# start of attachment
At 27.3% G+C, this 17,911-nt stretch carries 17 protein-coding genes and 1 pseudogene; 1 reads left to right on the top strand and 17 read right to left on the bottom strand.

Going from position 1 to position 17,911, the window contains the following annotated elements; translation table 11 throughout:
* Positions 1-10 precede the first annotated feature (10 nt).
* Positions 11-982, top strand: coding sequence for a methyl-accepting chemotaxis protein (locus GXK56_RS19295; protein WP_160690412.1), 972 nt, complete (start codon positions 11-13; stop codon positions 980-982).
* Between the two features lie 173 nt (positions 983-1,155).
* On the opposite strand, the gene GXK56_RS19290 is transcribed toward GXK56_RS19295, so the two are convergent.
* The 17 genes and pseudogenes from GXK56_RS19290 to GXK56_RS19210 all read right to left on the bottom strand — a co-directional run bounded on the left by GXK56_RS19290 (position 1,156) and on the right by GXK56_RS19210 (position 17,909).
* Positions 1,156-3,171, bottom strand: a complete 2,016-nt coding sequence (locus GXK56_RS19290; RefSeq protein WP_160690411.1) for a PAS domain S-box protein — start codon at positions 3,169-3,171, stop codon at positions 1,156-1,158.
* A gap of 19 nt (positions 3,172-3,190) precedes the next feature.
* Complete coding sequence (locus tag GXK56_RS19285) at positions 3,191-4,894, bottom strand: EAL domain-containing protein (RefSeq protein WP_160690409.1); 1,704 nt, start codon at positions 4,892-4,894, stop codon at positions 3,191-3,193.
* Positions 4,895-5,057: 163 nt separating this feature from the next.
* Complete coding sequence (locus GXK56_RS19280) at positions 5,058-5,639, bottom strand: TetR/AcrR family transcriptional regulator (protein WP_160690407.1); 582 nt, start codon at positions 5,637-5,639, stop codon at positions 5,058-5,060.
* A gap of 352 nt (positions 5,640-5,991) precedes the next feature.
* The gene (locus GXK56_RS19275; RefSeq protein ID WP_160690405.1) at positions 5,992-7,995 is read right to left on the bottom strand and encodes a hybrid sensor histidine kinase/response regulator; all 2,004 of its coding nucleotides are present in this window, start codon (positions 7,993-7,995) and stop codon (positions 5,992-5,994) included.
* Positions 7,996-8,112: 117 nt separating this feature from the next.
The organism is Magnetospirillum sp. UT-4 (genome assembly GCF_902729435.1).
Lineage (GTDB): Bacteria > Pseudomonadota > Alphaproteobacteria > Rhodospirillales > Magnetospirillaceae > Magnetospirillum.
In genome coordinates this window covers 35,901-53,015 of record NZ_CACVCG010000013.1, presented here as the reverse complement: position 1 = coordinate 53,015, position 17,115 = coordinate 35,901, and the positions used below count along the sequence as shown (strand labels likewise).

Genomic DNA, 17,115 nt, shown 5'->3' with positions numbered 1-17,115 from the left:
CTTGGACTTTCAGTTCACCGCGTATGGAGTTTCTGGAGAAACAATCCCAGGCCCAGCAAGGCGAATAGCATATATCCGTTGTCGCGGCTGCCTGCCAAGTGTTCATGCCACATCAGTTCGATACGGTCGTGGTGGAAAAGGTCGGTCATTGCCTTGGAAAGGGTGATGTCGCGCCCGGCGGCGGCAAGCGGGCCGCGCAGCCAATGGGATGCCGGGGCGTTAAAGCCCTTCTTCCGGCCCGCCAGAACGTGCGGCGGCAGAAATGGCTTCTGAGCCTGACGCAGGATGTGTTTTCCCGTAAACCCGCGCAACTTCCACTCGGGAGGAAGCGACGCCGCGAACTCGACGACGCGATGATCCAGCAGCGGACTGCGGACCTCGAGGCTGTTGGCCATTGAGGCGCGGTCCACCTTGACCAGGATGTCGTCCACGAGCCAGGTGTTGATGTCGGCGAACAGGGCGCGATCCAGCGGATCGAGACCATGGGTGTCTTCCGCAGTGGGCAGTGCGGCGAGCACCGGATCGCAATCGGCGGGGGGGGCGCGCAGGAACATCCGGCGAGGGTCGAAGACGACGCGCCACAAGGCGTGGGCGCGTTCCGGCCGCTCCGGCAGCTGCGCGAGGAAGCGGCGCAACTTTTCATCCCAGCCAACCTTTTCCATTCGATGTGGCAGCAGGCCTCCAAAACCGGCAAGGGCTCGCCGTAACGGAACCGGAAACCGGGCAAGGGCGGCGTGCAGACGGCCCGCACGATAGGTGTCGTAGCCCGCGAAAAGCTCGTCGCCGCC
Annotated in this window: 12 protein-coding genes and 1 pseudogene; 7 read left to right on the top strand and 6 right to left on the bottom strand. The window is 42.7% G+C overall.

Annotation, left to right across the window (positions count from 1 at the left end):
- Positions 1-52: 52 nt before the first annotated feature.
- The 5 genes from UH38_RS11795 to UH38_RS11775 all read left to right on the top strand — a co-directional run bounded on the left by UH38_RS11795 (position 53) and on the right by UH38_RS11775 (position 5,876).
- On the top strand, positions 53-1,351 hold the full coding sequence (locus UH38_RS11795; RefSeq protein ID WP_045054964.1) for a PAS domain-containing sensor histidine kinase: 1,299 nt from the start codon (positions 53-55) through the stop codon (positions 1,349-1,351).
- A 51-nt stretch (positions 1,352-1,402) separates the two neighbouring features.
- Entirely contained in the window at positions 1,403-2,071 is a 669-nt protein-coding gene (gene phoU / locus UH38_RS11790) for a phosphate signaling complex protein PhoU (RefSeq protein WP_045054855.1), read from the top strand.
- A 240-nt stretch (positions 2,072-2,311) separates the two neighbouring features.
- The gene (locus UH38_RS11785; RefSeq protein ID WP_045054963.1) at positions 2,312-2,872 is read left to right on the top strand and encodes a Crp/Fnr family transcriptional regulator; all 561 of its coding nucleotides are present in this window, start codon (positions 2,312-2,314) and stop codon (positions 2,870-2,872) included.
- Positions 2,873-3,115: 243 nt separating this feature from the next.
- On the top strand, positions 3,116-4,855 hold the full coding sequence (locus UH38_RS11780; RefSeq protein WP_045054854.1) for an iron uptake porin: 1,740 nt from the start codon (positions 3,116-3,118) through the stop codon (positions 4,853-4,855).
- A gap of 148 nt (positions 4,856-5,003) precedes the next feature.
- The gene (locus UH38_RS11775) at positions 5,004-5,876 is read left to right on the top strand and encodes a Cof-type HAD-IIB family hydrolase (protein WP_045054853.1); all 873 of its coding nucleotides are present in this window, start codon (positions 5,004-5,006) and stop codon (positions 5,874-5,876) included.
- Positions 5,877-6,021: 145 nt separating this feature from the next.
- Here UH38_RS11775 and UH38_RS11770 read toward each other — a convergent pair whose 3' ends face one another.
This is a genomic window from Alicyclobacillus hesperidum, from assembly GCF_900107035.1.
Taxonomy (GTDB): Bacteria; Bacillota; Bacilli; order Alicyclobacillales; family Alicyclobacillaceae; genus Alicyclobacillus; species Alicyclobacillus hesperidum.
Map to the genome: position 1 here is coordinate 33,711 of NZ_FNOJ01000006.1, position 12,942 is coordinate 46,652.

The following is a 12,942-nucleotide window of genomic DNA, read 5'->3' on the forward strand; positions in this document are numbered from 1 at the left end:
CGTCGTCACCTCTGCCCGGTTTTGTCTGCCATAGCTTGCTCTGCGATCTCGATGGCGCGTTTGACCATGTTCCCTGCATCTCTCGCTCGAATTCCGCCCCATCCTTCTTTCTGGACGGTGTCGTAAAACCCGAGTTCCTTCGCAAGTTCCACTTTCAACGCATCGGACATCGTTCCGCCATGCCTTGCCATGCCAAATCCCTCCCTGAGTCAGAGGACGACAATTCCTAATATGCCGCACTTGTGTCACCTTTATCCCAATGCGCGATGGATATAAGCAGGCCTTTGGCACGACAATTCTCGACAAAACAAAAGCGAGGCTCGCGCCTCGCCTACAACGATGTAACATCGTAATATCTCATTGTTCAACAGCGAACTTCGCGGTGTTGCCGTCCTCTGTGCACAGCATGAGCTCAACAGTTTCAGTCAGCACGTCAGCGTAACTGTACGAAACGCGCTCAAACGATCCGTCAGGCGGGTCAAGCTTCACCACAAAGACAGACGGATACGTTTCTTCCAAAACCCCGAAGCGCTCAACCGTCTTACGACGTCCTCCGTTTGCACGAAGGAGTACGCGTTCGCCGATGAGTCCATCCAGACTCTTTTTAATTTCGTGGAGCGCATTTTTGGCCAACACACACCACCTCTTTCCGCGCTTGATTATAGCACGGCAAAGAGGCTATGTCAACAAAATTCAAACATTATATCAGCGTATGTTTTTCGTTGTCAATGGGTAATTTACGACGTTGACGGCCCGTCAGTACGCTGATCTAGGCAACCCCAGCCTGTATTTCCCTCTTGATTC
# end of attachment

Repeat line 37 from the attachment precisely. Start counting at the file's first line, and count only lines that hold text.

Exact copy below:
Taxonomy (GTDB): Bacteria; Bacillota; Bacilli; order Alicyclobacillales; family Alicyclobacillaceae; genus Alicyclobacillus; species Alicyclobacillus hesperidum.